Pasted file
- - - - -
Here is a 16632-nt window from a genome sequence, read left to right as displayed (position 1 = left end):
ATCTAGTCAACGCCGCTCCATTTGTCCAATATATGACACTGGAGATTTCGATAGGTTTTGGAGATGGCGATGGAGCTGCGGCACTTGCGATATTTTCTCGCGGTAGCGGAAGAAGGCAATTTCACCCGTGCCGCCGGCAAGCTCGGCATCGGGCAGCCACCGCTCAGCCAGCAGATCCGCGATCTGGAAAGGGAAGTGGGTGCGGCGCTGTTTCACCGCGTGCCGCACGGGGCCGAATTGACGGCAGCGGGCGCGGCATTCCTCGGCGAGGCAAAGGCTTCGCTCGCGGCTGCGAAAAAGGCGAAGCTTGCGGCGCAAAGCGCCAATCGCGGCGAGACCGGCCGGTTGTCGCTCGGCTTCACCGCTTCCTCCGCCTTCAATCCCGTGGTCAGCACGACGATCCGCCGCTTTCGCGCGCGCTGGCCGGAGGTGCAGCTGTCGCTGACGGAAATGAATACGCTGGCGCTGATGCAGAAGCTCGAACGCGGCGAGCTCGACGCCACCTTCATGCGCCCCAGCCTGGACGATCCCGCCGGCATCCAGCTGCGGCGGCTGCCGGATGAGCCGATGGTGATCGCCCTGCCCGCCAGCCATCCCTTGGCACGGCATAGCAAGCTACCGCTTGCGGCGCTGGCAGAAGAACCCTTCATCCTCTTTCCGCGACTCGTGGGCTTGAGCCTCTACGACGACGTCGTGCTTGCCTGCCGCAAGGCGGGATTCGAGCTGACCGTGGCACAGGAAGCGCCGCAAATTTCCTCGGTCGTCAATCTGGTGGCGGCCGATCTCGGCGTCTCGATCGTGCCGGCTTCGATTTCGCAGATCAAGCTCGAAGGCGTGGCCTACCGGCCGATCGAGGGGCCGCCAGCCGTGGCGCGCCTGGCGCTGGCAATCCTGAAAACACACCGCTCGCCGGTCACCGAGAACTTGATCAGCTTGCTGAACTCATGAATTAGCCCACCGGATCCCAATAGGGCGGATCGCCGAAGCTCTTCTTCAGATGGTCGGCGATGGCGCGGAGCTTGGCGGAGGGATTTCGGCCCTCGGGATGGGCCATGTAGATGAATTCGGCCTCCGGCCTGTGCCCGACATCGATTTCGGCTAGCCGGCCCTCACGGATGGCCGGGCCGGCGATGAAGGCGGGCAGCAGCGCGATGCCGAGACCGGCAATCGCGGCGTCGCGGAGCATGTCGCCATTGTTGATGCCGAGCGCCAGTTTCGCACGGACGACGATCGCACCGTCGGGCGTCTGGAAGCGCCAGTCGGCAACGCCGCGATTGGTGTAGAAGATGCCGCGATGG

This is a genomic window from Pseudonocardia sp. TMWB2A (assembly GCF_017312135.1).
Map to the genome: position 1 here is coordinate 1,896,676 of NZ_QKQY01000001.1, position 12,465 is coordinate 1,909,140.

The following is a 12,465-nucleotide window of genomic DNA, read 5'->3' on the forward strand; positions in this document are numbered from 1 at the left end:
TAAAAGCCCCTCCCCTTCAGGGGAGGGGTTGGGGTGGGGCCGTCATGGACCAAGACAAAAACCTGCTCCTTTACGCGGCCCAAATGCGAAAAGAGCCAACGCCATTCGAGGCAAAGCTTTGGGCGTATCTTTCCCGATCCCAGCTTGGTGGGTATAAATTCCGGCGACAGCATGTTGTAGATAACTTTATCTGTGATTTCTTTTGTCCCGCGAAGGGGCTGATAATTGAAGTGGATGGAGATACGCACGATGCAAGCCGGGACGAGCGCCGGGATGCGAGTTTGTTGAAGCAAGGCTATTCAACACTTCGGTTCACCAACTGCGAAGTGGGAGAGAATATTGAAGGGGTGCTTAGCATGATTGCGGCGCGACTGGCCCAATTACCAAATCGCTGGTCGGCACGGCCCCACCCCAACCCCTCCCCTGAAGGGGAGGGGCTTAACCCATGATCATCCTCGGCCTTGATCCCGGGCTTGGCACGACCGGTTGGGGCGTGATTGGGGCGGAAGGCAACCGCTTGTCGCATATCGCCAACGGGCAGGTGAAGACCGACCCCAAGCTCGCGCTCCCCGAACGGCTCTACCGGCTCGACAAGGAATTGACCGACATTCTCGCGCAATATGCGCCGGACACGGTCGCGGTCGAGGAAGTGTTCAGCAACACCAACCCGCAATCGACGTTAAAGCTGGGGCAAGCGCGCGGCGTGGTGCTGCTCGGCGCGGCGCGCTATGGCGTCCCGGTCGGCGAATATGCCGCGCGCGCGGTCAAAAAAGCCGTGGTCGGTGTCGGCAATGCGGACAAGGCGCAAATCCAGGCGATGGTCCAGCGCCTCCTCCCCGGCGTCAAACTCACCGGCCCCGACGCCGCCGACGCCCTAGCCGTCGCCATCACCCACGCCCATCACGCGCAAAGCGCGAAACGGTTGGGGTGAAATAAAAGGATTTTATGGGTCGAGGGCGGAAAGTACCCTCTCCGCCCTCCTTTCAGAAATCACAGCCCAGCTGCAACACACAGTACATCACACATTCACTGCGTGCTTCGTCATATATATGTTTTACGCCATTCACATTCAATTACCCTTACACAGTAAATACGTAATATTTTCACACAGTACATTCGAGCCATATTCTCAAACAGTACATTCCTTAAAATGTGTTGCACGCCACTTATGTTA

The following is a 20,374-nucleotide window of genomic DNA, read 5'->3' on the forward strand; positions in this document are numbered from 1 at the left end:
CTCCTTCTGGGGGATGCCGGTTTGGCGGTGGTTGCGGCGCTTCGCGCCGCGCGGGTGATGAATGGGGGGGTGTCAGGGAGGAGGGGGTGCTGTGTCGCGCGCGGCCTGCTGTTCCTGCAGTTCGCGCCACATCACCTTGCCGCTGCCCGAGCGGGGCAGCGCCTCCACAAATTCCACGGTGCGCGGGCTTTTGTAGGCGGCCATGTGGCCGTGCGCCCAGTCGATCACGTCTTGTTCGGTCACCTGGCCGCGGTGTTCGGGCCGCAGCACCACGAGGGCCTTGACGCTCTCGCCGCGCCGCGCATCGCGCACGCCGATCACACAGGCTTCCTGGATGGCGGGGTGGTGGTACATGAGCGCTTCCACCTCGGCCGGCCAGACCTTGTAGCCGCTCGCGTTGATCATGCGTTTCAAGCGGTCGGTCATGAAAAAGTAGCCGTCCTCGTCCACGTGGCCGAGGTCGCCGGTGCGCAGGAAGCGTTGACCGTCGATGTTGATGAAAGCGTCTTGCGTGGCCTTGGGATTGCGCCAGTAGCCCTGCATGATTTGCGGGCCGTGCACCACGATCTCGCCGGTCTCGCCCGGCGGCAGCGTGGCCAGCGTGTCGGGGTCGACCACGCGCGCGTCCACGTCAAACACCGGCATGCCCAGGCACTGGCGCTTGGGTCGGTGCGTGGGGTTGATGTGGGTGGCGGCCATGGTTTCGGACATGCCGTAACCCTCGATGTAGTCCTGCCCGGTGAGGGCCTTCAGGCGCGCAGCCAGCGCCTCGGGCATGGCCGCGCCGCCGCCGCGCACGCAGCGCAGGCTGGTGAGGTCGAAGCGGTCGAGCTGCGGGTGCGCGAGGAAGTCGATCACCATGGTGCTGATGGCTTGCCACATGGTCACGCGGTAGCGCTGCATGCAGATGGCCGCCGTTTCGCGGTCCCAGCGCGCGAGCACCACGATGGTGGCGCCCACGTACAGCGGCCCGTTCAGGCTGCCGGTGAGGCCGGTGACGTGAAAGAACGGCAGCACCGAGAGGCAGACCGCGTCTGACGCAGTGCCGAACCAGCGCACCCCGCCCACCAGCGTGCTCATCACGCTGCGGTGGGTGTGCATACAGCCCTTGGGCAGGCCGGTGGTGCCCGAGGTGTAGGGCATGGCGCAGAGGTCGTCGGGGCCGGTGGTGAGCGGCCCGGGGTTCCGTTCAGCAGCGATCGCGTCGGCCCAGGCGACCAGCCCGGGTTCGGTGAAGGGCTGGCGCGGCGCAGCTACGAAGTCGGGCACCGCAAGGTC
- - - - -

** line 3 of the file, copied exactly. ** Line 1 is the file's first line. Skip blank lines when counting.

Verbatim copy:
This is a genomic window from Pseudonocardia sp. TMWB2A (assembly GCF_017312135.1).